-Animated blocks have a vertical frameset image. Each frame must have same height and your image must have same frame number as the original block


Frameset for 4 frames and animation




   -Sizable blocks are one image divided into 9 pieces which are called "Corners", "Sides" and "Center". Sizable blocks can also have any size along with being resized. Sizable blocks are displayed under most of the BGO's.

    Note: If you're customizing a block for SMBX, the image should have an image size of 96x96 pixels.


Resizable block and its source sprite


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Background objects are the simple scenery of levels. Sceneries have only two types which are, static and animated. BGO images are similar to Blocks, but have one difference: If you're going to use your episode with SMBX, the images must have the exact same size as the original sprite. The image filenames of BGO's usually are something like "background-*.ext".


Static picture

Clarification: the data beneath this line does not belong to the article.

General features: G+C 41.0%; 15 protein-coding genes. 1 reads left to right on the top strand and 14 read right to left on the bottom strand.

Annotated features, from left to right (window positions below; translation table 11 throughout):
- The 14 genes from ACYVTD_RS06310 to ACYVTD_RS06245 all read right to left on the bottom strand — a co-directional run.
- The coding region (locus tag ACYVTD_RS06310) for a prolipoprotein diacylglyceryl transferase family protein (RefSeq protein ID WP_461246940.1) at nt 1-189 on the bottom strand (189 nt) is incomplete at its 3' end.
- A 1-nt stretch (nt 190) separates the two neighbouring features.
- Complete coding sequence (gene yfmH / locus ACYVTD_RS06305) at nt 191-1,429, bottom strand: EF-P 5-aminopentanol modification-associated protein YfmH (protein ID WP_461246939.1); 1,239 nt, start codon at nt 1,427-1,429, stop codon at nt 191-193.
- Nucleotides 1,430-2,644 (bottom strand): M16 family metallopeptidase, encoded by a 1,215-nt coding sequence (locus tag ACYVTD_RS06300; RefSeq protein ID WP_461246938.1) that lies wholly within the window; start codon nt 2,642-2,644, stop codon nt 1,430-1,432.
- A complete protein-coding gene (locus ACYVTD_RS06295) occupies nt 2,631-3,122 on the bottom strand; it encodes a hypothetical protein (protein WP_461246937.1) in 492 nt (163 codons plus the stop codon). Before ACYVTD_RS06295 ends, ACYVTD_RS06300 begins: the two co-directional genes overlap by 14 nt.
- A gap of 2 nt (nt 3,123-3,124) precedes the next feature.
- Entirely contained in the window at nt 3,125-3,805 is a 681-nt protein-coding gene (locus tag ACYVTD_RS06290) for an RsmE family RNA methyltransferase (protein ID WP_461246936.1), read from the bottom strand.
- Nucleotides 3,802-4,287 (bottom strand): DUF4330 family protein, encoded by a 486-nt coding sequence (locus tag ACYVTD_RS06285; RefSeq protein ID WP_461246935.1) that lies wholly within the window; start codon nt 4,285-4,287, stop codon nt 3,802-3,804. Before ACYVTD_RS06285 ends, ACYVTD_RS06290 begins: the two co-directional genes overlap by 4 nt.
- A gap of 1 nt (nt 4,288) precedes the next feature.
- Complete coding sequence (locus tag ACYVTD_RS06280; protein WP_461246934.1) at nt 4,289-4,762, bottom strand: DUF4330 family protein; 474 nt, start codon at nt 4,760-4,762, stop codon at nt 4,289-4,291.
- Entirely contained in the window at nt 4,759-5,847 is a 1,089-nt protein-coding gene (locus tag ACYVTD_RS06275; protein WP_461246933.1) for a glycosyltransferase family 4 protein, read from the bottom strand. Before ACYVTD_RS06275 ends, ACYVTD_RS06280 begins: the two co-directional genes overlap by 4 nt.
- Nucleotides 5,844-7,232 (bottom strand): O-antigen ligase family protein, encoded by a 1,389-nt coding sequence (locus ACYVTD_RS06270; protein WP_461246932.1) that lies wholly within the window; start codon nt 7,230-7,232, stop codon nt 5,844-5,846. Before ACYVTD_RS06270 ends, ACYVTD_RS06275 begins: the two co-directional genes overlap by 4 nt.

Sprite for 4 frames and animated picture



Being careful when using BGOs: the BGOs are shared by the Z-position: background-2 Z-level, which is the lowest Z-level, these BGOs are displayed under sizable blocks. Background-1 Z-level is displayed over sizable blocks, but under playable characters, NPCs, and blocks. The foregound level is a displaying over anything, but under blocks and BGO's which the "foreground-2" Z-level. Note related to SMBX: In SMBX the BGOs define their Z-position by an array data position. I.e. each BGO has its own sorting priority which defines the BGO's Z-position.


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Non-Playable Characters have their own graphic standards. You would have to use custom graphics with the same size and animation frames as the original sprite to replace them. If you want to use custom frame numbers, custom sizes, you can define all those ( graphical settings) in the special config file called NPC.txt (read more). The image filenames of NPC's usually is a "npc-*.ext".

NPCs have multiple graphics types:

- Statical, you can use one image with one frame for an item.


- Animated simple, these have animated frames like blocks or BGO.



- Animated with left-right defined direction. Allows defining images for the NPC's left and right direction.



- Animated with left-right-upper directions defined, allows defining images for left and right NPC's directions, along with left and right directions for upper state.



- Animated with rotation. Allows you to define the NPC's frames with round rotation (the NPC should be able to adhease to the celling and walls).